Book Review: 'Shadow and Light' by Jonathan Rabb

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By Wendy Smith
Special to The Washington Post
Saturday, April 11, 2009


By Jonathan Rabb

Sarah Crichton. 371 pp. $26

Atmosphere is all in Jonathan Rabb's brooding new mystery, the second in his Berlin trilogy that began in 2005 with "Rosa."

When Inspector Nikolai Hoffner arrives at the Ufa film studios in February 1927 to probe the suicide of producer Gerhard Thyssen, readers can be sure of three things:

(1) The suicide will turn out to be murder.

(2) The inspector will track the killers into Berlin's seamiest quarters.

(3) The clouds of political and sexual corruption hanging over Weimar Germany will darken.

Hoffner has heard of the National Socialists making trouble "somewhere in the south," but their appearance on the national stage in Berlin proves to be a central thread in the web of sex, drugs and dirty corporate deals that he slowly picks apart in the wake of the producer's death. Thyssen was sleeping with an Ufa starlet named Ingrid Volker, who has vanished, but in her apartment Hoffner meets Helen Coyle, an American talent agent who claims Metro-Goldwyn-Mayer sent her to Berlin to sign Volker to an American contract.

The pair follow the starlet's trail to a sex club containing a secret chamber where people have been filming some very ugly porn. Hoffner flicks the switch on a projector and sees a vicious rape scene, but the most shocking element isn't the visuals; it's the victim's scream echoing around the room. Eight months before the release of "The Jazz Singer," someone has figured out how to record sound on film -- not on a separate disc that can get out of sync with the movie, but on the film itself. Thyssen was in charge of that top-secret development, but now he's dead, the device marrying pictures to sound has disappeared, and everyone is looking for it, including the real-life star director of the Ufa studio, Fritz Lang.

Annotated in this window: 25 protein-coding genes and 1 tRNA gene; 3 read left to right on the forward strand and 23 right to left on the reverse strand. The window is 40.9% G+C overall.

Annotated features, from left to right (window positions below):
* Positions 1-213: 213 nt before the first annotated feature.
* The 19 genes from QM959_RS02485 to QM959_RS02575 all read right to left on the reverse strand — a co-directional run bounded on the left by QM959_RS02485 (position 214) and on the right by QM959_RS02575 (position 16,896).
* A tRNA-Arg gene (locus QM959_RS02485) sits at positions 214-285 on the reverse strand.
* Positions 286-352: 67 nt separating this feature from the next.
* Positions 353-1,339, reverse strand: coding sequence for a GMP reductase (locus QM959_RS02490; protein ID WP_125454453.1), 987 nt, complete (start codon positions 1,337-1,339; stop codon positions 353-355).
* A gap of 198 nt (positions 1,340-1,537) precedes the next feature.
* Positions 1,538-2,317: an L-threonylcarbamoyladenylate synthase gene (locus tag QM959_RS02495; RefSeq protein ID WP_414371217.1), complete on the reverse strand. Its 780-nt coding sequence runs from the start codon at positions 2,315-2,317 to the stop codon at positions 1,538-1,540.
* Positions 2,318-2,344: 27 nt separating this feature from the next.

Meanwhile, Hoffner is such a neglectful father that he doesn't even know 16-year-old Georg has dropped out of school until he stumbles across his son working at the Ufa studio. And it's been eight years since Hoffner has seen Georg's older brother, but soon enough Sascha too turns up -- at a right-wing rally led by Joseph Goebbels.

Rabb's brilliantly plotted narrative leads his detective past dead ends and red herrings to the discovery that much more is at stake than just control of the latest movie technology. Both Coyle and Sascha are deeply embroiled in the conspiracies Hoffner uncovers; only Georg's inexplicable decency and intelligence offer a faint glimmer of comfort for his father, awash in Weltschmerz and self-loathing.

Rabb never strays far from the conventions of hardboiled fiction in his depiction of a sordid society whose worst criminals go unpunished, but he relocates the genre from the mean streets of urban America to the shady byways of a European metropolis soon to be engulfed by evil well beyond the aspirations of crooked cops and venal politicians. A grim early scene in "Shadow and Light" -- when Hoffner visits his dying, unforgiving mother in an old-age home for Russian Jews -- foretells that things can only get worse in the final volume of this projected trilogy.

Rabb writes so well and the mood he creates is so haunting that occasional lapses into noir cliches -- a femme fatale whose betrayals grow steadily more predictable, the inevitable confrontation with an untouchable bigwig -- are more jarring than they would be in a less accomplished novel. Given the psychological and political landmines he's skillfully planted for Hoffner all over Berlin, however, we can expect some spectacular explosions when next we meet Rabb's wounded detective in his beloved, battered city.

Smith is a contributing editor of the American Scholar.

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